This President move is something has to do with their own created coin Petro in which it will make the coin become more popular and power up the coins so that it may attract more investors to pour their capital to this coins because it will be listed on 16 exchanges for sure as a favor of making these exchanges to operate legally in the country. I believed Cryto currencies will help to improve the economy of this nations and save from controversies if ever these exchanges will agree to the inclusion of the Petro coin to their market.
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May 02, 2018, 10:08:08 AM
 #11

Venezuelan President Nicolas Maduro has reportedly approved the ‎registration of 16 cryptocurrency exchanges in the country, months after ‎introducing regulations for ‎the emerging space.
Maduro hopes that these exchanges will start listing Petro soon, but ‎none of them did confirm the inclusion.
https://www.financemagnates.com/cryptocurrency/news/16-cryptocurrency-exchanges-get-approval-launch-venezuela

What implications can this step have on Venezuelan economy being the economy with highest inflation rate and simultaneously what does this mean to cryptocurrency world wide?

What he's doing with the exchange approvals is good, as I've said, countries who welcome crypto businesses into their country to operate will always reap the rewards later on when the adoption rates of crypto becomes much higher.

However, the Petro, which is essentially a centralized crypto, isn't something that I'd want to personally invest in.

Nor will any of this affect the average Joe in Venezuela, since it's all restricted to the elite people who actually have the capital to trade. For them, BTC is still the most accessible store of value at the moment in my opinion. And if functional exchanges can actually launched, it'll definitely help Venezuela's suffering economy, at least on the front of storing value, which their currency is not capable of.

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May 02, 2018, 10:42:55 AM
 #12

Venezuelan President Nicolas Maduro has reportedly approved the ‎registration of 16 cryptocurrency exchanges in the country, months after ‎introducing regulations for ‎the emerging space.
Maduro hopes that these exchanges will start listing Petro soon, but ‎none of them did confirm the inclusion.
https://www.financemagnates.com/cryptocurrency/news/16-cryptocurrency-exchanges-get-approval-launch-venezuela

What implications can this step have on Venezuelan economy being the economy with highest inflation rate and simultaneously what does this mean to cryptocurrency world wide?

Apparently they had over 100 applications as well which is pretty incredible. I this goes to show that as long as we have an open internet there will always be a place to buy crypto simply because of the game theory coming into play!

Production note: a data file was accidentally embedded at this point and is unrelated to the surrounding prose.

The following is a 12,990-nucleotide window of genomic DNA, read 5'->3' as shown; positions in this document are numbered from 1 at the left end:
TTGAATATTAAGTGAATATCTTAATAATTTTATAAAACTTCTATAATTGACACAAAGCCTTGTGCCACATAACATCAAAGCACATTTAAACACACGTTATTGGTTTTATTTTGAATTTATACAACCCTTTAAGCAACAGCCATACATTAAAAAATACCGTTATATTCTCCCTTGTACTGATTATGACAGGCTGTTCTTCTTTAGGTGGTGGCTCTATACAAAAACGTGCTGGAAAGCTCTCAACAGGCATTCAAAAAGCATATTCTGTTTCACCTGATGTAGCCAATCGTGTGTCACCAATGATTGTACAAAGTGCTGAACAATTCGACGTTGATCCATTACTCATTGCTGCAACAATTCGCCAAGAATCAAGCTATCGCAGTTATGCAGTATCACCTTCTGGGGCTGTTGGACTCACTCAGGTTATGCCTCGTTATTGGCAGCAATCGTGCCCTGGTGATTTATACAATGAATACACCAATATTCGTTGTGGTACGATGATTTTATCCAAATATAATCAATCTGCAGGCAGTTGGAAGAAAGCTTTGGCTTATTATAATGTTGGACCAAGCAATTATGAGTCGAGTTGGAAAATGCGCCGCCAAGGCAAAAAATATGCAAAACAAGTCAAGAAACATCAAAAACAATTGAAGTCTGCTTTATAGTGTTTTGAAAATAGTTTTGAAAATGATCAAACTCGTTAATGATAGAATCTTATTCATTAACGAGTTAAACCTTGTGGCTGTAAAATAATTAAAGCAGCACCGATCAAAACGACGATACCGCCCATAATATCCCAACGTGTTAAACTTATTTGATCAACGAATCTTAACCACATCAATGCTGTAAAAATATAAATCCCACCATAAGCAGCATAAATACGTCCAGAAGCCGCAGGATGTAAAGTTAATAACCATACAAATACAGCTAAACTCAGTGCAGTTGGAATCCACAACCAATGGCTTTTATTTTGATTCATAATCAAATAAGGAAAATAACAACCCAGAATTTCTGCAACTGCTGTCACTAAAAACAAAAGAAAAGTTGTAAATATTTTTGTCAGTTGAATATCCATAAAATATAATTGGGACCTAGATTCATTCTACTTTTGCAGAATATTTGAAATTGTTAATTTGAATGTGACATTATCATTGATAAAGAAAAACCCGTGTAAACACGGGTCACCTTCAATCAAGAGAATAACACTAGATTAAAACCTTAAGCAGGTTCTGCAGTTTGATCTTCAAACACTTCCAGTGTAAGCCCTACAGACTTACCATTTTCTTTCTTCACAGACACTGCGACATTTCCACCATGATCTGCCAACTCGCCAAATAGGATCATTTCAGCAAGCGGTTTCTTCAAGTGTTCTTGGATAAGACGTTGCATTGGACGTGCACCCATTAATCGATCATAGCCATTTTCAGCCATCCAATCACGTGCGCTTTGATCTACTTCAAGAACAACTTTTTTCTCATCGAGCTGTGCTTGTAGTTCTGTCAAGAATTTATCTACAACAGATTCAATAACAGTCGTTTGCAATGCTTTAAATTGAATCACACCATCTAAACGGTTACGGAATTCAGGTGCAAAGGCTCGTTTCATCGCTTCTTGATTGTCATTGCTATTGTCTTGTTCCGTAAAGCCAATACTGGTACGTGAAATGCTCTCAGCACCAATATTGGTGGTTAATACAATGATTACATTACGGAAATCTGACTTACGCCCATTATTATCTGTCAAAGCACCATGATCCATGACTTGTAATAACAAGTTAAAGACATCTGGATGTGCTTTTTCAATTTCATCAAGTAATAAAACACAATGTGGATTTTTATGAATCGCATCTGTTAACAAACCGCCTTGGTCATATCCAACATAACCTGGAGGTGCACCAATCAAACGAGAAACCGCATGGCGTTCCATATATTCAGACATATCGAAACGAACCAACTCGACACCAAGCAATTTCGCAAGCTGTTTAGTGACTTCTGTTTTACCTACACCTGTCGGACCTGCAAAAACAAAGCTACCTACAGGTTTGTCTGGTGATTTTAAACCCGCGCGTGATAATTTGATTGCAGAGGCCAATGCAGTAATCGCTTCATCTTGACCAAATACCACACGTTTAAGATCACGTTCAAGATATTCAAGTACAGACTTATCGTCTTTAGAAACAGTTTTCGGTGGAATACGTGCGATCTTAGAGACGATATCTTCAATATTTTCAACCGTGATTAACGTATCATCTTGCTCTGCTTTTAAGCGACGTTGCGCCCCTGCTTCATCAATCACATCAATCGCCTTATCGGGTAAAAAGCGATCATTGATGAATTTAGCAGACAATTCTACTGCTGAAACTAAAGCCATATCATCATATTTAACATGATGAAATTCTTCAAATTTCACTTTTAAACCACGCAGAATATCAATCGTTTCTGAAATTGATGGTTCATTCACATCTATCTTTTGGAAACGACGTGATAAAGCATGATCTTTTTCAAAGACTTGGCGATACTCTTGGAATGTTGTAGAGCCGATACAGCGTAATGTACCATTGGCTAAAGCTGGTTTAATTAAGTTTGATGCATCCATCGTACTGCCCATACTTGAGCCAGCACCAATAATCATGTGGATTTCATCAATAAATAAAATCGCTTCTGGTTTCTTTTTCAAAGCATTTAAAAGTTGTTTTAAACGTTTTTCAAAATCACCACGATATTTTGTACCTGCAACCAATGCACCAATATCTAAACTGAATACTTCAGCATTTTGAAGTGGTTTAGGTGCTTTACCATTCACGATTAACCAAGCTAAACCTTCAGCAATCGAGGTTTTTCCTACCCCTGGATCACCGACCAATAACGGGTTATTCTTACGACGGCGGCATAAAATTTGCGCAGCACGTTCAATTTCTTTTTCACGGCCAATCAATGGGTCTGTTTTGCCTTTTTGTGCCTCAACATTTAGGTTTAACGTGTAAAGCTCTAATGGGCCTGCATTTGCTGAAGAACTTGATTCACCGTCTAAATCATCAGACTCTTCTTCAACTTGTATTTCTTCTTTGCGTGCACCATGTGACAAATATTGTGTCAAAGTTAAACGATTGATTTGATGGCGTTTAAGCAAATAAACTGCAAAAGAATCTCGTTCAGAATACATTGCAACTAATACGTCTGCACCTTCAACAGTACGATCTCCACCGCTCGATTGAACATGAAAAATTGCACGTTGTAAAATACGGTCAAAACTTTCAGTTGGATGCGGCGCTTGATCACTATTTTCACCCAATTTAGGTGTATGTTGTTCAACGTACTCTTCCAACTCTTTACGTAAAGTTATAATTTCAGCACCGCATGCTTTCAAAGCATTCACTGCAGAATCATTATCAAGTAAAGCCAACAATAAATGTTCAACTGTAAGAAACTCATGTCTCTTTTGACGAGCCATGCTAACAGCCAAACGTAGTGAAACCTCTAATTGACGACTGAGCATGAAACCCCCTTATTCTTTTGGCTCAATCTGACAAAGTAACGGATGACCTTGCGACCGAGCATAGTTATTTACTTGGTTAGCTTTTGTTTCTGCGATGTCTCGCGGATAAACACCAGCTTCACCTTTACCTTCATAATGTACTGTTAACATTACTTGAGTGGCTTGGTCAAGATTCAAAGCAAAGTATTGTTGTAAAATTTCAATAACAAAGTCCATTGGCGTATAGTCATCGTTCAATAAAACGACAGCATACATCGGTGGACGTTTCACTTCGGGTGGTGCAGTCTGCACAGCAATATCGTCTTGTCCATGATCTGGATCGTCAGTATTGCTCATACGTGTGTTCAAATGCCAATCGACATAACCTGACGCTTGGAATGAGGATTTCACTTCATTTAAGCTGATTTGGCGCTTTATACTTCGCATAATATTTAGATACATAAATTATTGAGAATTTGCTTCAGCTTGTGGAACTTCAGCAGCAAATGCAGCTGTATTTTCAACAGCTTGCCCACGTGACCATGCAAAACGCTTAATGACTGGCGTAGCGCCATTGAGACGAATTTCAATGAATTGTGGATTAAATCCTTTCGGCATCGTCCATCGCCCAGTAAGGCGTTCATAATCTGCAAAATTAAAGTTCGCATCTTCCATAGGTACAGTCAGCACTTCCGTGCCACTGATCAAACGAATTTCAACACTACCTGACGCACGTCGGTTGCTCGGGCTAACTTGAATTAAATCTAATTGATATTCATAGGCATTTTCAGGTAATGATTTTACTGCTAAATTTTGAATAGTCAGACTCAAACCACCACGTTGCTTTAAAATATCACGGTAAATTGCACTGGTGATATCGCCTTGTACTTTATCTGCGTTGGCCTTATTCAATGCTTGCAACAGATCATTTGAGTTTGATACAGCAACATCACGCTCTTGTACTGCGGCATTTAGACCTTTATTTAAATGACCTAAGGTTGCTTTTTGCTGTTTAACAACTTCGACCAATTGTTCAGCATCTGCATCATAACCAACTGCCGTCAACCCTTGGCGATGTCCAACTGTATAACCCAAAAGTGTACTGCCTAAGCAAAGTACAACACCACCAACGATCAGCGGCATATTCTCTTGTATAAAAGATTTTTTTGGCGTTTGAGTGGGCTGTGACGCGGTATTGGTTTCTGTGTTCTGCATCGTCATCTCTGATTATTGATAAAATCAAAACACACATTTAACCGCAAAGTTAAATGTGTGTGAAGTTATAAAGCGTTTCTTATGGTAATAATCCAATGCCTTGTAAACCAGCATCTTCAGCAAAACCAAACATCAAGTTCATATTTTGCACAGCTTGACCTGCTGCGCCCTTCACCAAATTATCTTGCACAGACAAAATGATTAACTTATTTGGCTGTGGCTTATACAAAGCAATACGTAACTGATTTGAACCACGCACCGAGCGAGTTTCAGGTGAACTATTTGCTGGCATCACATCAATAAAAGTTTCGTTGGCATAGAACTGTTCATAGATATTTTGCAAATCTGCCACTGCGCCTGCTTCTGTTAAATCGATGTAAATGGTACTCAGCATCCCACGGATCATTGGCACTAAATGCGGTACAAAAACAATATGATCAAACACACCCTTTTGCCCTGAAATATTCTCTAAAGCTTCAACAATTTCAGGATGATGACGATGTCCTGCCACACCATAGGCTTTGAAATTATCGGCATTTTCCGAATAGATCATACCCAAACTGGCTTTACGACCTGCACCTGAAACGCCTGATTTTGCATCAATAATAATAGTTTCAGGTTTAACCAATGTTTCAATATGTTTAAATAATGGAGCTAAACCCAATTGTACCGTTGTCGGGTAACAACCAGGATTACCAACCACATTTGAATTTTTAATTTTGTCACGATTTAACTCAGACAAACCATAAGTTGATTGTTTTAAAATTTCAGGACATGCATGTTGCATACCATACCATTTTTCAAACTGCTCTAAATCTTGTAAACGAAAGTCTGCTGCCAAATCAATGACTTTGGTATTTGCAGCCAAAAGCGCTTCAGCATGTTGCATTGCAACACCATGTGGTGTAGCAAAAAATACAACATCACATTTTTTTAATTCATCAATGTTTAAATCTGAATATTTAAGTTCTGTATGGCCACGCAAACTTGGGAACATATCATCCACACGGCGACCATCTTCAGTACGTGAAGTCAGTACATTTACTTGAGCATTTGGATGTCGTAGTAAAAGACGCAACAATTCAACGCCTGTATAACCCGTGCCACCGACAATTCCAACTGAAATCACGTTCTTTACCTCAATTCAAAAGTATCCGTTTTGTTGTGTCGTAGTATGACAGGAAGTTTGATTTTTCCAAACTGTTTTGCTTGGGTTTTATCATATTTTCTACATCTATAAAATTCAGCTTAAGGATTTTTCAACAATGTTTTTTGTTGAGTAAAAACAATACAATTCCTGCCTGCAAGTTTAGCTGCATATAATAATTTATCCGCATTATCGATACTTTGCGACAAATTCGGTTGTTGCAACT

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May 02, 2018, 10:56:27 AM
 #13

There maybe other red signs to the economy but I am of the view that the country will grow economically and attract new investors.Blockchain will also provide jobs for some of the citizens so that they do not have to heavily depend on the government for their daily bread.As blockchain will unlock a lot of potentials to the economic growth and recovery of the country.

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May 02, 2018, 11:25:16 AM
 #14

Venezuelan President Nicolas Maduro has reportedly approved the ‎registration of 16 cryptocurrency exchanges in the country, months after ‎introducing regulations for ‎the emerging space.
Maduro hopes that these exchanges will start listing Petro soon, but ‎none of them did confirm the inclusion.
https://www.financemagnates.com/cryptocurrency/news/16-cryptocurrency-exchanges-get-approval-launch-venezuela

What implications can this step have on Venezuelan economy being the economy with highest inflation rate and simultaneously what does this mean to cryptocurrency world wide?
Seems like a good move by Venezuela not only for the good of the country but also for the good of it's own people and economy. I do hope that countries will be having like that move too. Not just restricting or banning cryptocurrency as a whole but has to allow investors and enthusiasts to trade globally for a much better result. Kudos to the Venezuelan government as they can now choose  from that 16 local cryptocurrency exchanges with their own Petro coin.



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Danstan
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May 02, 2018, 11:30:56 AM
 #15

People are working well together in Venezuela, and it also nice to hear that their president is approving exchanges to welcome their token, one impact of this is that many investors will buy their token since many exchange will listed this token. Income will come to that place.
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May 02, 2018, 12:37:57 PM
 #16

What implications can this step have on Venezuelan economy being the economy with highest inflation rate and simultaneously what does this mean to cryptocurrency world wide?
It will just give them more source of tax, and might help improve their economy(a little) but so long as Maduro is the president, that country wouldn't see a massive recovery on their economic status. To the cryptocurrency as a whole, I think this is a good way of exposing it to the public since Venezuelan citizens might want to use crypto to hedge funds temporarily against their own national fiat currency.
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May 02, 2018, 02:44:39 PM
 #17

Well i think President Maduro wants to take an eye for an eye, thinking "ok i'll approve you 16 exchanges so long as you list my petro in it" knowing these exchanges, not any one of them listed petro so he's gonna go saying "ok you 16 exchanges, i will kick you all to the ground if you don't list petro" so these exchanges will be forced to list it anyway.